|Publication number||US7033508 B2|
|Application number||US 10/351,424|
|Publication date||Apr 25, 2006|
|Filing date||Jan 27, 2003|
|Priority date||Jan 27, 2003|
|Also published as||US20040144700, WO2004069366A2, WO2004069366A3|
|Publication number||10351424, 351424, US 7033508 B2, US 7033508B2, US-B2-7033508, US7033508 B2, US7033508B2|
|Inventors||Paul Joseph Sullivan|
|Original Assignee||Paul Joseph Sullivan|
|Export Citation||BiBTeX, EndNote, RefMan|
|Patent Citations (8), Referenced by (3), Classifications (13), Legal Events (11)|
|External Links: USPTO, USPTO Assignment, Espacenet|
This application relates to applicant's concurrently filed application Ser. No. 10/351,404, filed Jan. 27, 2003, entitled “QUICK RELEASE TOOL FOR ENGAGING ELONGATED OBJECTS, PARTICULARLY SUITED FOR USE WITH TUBING”, which is incorporated herein by reference.
The invention relates to a device, system, and method of removing contaminants from a fluid. More particularly, the invention relates to a device, system, and method for removing contaminants in a liquid. Even more particularly, the inventor relates to a device, system and method for flushing contaminants out of a refrigeration system.
Devices for removing contaminants from a fluid are known.
Fluid based systems, such as refrigeration systems, may become contaminated owing to a system failure, such as a failed compressor or motor, a leak in a part of the closed fluid system, improper servicing and the like. Contaminants typically include liquid or water vapor, oil, solder, and by-products of over-heated system components, such as coils, seals, valves, compressors and motors.
When a user switches a refrigerant in a system to a different refrigerant, such as when switching over from R-12 to R-134, residual oil from a prior installation is considered a contaminant.
In a refrigeration system, a current method requires the removal of contamination by flushing virgin refrigerant through the system into a container, such as an OZ™ saver bag or a similar device, or a refrigerant recovery cylinder. These known methods have an inherent drawback in that refrigerant is transferred at a low differential pressure. The operation is thus time-consuming and costly. In the case where a tank is used, a vacuum must be “pulled” in order to generate a differential pressure.
In addition, known methods require the subsequent evacuation of the contaminant/refrigerant containing container after use, thus lengthening the time required for the contaminant removal procedure.
Still further, in the case of water vapor contamination, there is a time-consuming evacuation procedure using a vacuum pump to pull the system down to a pressure differential in the 30 millitorr range for 20–30 minutes.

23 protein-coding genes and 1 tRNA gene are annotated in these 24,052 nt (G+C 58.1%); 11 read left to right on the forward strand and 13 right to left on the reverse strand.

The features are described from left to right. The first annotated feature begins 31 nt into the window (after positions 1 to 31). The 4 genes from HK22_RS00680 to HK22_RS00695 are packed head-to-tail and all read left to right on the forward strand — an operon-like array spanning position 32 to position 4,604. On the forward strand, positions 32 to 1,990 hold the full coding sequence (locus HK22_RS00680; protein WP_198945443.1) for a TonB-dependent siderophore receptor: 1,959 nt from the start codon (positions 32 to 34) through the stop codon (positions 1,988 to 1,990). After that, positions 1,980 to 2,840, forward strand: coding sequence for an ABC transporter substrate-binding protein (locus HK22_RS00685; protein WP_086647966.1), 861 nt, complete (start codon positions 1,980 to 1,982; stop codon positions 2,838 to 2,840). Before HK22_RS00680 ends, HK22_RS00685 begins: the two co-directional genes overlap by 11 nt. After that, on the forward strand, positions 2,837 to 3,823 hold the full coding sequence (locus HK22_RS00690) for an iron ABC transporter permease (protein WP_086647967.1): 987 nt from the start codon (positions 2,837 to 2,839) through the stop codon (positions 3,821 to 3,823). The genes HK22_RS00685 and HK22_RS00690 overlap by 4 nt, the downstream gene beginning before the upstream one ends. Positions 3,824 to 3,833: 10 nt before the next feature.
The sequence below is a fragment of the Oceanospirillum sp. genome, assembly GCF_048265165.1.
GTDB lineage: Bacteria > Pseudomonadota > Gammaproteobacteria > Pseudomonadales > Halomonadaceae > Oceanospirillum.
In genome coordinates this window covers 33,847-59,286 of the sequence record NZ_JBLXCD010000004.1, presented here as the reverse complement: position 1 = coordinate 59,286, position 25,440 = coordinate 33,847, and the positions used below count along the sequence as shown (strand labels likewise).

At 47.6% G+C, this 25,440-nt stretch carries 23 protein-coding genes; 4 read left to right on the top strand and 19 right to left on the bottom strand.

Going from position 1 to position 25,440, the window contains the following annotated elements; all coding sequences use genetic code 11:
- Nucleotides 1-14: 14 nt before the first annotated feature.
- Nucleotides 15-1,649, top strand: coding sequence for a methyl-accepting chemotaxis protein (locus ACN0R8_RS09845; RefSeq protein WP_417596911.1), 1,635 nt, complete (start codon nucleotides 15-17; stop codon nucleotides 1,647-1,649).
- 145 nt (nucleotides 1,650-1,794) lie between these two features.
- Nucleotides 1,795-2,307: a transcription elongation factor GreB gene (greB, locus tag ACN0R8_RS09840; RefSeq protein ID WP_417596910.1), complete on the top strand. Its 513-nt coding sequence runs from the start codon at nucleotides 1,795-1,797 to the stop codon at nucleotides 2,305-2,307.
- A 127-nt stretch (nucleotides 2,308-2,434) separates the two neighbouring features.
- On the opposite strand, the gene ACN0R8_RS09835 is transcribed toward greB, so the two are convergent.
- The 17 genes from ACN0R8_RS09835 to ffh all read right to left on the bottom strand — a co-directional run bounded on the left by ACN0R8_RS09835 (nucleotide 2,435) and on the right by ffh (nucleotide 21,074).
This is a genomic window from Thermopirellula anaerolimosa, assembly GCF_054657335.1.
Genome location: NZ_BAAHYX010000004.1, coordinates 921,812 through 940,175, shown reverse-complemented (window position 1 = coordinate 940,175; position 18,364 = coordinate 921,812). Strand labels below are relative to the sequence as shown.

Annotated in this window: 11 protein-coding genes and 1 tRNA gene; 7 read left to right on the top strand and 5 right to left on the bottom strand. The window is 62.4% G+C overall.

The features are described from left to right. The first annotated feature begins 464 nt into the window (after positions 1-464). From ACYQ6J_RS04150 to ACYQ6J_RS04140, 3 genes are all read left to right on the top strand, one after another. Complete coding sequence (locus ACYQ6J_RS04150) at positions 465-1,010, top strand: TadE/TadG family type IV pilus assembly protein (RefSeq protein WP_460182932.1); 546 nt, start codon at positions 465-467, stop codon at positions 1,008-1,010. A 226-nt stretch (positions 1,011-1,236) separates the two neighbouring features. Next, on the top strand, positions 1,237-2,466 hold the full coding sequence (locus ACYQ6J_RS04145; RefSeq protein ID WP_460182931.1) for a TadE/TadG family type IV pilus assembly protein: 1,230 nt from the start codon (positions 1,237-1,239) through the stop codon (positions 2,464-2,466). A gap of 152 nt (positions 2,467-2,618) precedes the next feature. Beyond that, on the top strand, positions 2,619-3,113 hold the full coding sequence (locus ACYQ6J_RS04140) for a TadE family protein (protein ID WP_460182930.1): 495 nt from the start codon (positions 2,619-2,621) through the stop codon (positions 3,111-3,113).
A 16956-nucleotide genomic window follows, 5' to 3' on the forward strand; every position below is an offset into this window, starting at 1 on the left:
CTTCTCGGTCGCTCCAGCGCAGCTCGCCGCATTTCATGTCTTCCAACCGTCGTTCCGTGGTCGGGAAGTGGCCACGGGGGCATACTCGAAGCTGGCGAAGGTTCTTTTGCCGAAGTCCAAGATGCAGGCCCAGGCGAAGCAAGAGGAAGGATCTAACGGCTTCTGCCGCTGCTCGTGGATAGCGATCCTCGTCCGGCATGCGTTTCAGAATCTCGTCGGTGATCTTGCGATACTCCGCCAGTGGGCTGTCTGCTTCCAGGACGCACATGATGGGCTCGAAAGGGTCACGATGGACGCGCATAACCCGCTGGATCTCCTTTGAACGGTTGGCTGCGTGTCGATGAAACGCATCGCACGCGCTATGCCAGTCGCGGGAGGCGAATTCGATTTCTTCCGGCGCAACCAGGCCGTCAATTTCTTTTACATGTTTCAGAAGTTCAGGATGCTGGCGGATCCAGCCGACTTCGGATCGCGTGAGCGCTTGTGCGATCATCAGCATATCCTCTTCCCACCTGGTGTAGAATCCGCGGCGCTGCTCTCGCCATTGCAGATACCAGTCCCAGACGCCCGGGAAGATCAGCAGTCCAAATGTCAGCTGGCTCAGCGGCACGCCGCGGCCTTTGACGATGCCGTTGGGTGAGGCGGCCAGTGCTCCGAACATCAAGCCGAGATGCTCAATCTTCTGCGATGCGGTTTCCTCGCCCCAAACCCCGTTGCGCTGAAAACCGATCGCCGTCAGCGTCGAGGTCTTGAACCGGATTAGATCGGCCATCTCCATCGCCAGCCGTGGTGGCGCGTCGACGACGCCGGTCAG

An object of the invention is to overcome the drawbacks of prior art devices, system and methods.
A further object of the invention is to reduce the length of time required, while concurrently reducing the quantity of virgin refrigerant required.
A still further object of the invention is to provide a device, system and method that is easier and more reliable to use than known devices.
Another object of the invention is to provide a simpler device for removing contaminants, that requires less space than known devices, and/or reduces the time required to remove contaminants.
In sum, the inventive device include an observation window situated for observing contaminated fluid to be decontaminated and a differential pressure indicator provided for indicating the pressure in the fluid to be decontaminated.
The inventive device may likewise include a fluid filter fluidly connected to the fluid to be decontaminated.
Still further, the inventive device may include one or more valves to regulate fluid flow, and may include a system in which one or more of an observation window, a pressure differential indicator, and a filter are fluidly connected.
A system and method for decontaminating a fluid are likewise provided.
It will be appreciated that relative terms such as up, down, left, and right are for convenience only and are not intended to be limiting. Likewise, a vacuum indicator may be considered another term for a differential pressure gauge.
In use, system 10 may be a refrigeration system, for example. As shown, a compressor 30 has been removed from system 10. Compressor 30 may be the failed component of the refrigeration system that introduced contaminants into the system, for example. Removed compressor 30 could have typically been fluidly attached to a condenser 40.